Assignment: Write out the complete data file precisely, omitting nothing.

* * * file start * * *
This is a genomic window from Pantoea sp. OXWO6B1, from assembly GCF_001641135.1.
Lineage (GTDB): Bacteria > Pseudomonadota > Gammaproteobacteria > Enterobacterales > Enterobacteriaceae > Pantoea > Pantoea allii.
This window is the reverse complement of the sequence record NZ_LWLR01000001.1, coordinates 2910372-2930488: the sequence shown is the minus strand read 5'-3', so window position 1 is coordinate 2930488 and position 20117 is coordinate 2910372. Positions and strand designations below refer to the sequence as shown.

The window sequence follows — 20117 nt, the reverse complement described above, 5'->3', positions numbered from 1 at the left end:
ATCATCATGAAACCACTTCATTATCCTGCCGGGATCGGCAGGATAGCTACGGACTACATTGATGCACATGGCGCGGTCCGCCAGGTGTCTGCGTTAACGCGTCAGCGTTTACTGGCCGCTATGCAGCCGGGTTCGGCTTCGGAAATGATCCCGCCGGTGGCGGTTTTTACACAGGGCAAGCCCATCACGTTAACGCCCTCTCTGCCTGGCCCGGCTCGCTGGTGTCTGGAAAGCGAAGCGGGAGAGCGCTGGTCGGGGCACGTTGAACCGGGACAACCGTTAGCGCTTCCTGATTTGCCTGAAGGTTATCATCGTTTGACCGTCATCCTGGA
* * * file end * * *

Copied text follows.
This is a genomic window from Pantoea sp. OXWO6B1, from assembly GCF_001641135.1.
Lineage (GTDB): Bacteria > Pseudomonadota > Gammaproteobacteria > Enterobacterales > Enterobacteriaceae > Pantoea > Pantoea allii.
This window is the reverse complement of the sequence record NZ_LWLR01000001.1, coordinates 2910372-2930488: the sequence shown is the minus strand read 5'-3', so window position 1 is coordinate 2930488 and position 20117 is coordinate 2910372. Positions and strand designations below refer to the sequence as shown.

The window sequence follows — 20117 nt, the reverse complement described above, 5'->3', positions numbered from 1 at the left end:
ATCATCATGAAACCACTTCATTATCCTGCCGGGATCGGCAGGATAGCTACGGACTACATTGATGCACATGGCGCGGTCCGCCAGGTGTCTGCGTTAACGCGTCAGCGTTTACTGGCCGCTATGCAGCCGGGTTCGGCTTCGGAAATGATCCCGCCGGTGGCGGTTTTTACACAGGGCAAGCCCATCACGTTAACGCCCTCTCTGCCTGGCCCGGCTCGCTGGTGTCTGGAAAGCGAAGCGGGAGAGCGCTGGTCGGGGCACGTTGAACCGGGACAACCGTTAGCGCTTCCTGATTTGCCTGAAGGTTATCATCGTTTGACCGTCATCCTGGA